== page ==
Staying in a Mongolian yurt (traditional round tent) was the last thing I thought I would be doing in Greece. But there I was *staying in a yurt in a mountain village in The Mani Peninsula visiting two **Servas Hosts who were house sitting for an English friend. Views of the surrounding Taygetos Mountains and the Mediterranean sea were dramatic from the patio of the compound.
The Mongolian yurt has been used for thousands of years by the nomads of Central Asia. With its unique design, structure and practical features, the yurt is still a popular habitation.
The Mani is the region covering the remote central peninsula in the southern part of the Peloponnese. It withstood foreign invaders for centuries, including the Ottomans who occupied the rest of Greece for 400 years. Villages of unique tower settlements that were built as refuges during clan wars from the 17th century onwards are throughout The Mani.
My English Servas Hosts, Maggi and Ken, retired in the area several years ago. During our morning walks in the hills with the dog they were taking care of, the clouds rolled in and around the surrounding mountains. They occasionally dumped on us without warning, leaving behind beautiful rainbows.
Our solar-powered compound invited exploration among the terraced gardens, two yurts, and out buildings. At night, due to the light insulation in the walls and ceiling of the yurt I was sleeping in, I could near the pounding surf in the distance even though we were high up in the mountains.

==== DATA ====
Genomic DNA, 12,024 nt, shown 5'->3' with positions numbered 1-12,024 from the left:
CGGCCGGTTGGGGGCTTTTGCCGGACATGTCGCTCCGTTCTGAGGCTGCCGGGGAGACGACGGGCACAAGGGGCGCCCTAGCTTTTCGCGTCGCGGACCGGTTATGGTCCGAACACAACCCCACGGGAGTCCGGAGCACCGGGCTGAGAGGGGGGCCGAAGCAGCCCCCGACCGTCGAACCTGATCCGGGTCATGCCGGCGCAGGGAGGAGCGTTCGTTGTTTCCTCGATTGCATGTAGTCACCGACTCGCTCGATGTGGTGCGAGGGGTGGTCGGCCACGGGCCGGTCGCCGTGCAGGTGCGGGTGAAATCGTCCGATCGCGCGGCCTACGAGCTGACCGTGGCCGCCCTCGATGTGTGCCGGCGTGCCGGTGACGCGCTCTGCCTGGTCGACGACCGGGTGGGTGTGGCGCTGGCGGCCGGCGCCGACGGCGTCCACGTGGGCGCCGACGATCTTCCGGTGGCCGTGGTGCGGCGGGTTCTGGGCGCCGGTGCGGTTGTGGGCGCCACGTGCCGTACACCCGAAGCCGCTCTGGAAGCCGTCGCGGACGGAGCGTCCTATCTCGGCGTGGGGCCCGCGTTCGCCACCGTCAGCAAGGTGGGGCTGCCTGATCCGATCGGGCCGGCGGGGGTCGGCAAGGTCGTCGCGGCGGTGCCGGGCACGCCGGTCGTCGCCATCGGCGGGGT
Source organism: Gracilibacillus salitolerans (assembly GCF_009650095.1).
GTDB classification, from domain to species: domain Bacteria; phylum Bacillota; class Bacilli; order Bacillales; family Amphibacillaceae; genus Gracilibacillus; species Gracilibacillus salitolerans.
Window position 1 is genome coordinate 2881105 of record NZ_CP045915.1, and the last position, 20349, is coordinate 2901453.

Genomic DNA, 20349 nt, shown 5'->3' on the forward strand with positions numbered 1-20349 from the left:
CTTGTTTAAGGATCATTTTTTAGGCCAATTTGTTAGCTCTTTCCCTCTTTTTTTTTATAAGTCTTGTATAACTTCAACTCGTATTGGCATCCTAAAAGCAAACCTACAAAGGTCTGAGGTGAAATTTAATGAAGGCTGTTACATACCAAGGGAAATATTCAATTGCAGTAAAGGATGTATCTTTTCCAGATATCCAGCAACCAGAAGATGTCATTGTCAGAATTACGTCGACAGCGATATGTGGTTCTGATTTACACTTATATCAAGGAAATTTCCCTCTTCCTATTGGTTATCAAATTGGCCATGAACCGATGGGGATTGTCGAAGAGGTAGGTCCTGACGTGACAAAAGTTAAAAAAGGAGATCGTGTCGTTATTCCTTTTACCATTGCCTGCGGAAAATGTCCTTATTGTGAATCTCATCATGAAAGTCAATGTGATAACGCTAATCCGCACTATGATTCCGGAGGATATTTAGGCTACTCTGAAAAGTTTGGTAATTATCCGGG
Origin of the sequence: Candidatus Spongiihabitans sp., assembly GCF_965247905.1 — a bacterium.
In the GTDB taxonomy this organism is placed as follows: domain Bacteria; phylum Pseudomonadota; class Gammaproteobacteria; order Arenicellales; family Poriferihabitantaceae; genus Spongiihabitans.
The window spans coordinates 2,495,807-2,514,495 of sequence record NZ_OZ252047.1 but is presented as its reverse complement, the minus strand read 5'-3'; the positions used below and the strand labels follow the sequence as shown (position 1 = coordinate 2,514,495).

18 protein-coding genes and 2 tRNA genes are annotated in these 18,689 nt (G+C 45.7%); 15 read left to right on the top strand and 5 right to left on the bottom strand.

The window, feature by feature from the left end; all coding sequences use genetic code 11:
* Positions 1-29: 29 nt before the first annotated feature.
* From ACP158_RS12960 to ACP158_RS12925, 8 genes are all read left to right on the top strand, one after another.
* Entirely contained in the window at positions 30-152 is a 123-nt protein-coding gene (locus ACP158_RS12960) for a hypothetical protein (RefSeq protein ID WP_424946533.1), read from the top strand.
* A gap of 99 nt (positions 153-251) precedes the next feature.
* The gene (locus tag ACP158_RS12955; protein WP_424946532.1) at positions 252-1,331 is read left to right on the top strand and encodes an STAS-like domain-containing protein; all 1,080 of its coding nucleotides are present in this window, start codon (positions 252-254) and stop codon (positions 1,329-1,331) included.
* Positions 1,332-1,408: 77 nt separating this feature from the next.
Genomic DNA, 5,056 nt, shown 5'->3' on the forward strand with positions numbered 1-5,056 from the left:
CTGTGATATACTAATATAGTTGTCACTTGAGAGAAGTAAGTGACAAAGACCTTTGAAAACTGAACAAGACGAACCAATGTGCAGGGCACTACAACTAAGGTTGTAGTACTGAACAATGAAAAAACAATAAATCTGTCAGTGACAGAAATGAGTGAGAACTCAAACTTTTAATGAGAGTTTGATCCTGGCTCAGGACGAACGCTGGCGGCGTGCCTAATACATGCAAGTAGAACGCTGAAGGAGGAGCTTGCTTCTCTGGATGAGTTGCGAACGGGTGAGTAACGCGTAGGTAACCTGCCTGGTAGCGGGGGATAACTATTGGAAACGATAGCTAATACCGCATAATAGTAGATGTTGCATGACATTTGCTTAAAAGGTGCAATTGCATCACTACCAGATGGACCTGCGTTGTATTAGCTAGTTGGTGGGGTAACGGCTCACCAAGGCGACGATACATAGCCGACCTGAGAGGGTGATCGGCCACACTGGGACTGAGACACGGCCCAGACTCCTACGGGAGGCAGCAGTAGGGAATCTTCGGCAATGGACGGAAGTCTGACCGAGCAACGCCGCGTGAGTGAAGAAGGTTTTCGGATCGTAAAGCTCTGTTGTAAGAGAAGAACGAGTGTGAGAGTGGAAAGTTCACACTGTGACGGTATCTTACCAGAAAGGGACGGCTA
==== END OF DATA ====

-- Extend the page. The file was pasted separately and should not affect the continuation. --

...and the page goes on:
One afternoon Maggi and I took the dog for a walk from our village of Megali Mantinelia to the seashore below. The weather was spring-like with colorful wild flowers springing up around olive groves. Steep rocky paths wound through old stone houses interspersed with newer stucco ones. Beautiful views of the rugged coastline greeted us at every turn.
A villager who was picking olives high on a tree climbed down from his ladder when he saw us passing by. He just wanted to say hello. The small village of Akrogiali on the undeveloped seashore felt like a ghost town. Not so in the summertime, I was told. The surf crashed on the pristine sandy beach.
On our last night together we ate traditional food at a taverna (restaurant) with a crackling wood fireplace, a ten minute walk from our residence. It was a cozy way to say goodbye to my Servas Hosts.
At the northern end of The Mani lies the lovely port town of Kalamata, the second largest city in the Peloponnese. The ruins of a 13th century castle loom over the city. In the taverna opposite my charming hotel where I stayed one night, I was entertained royally by a Greek playing a traditional stringed instrument called the “santouri” (a type of hammered dulcimer). He was joined occasionally by a talented young boy playing a bouzouki. They played from memory for hours. Several diners danced spontaneously.
After visiting Kalamata’s renowned archeological museum the next morning, I boarded a bus for a two-hour ride back to the town of Loutraki near the Corinth Canal where I am currently making my headquarters in the Peloponnese (see “Why Greece and Italy?” above). The bus service in the Peloponnese is outstanding with well-maintained, frequent buses allowing me to explore this fascinating peninsula with ease.
*The owner of this yurt rents it out on a nightly basis. For more information visit: http://www.airbnb.com/rooms/1295744
** Servas – A non-profit international organization of hosts and travelers: http://www.USServas.org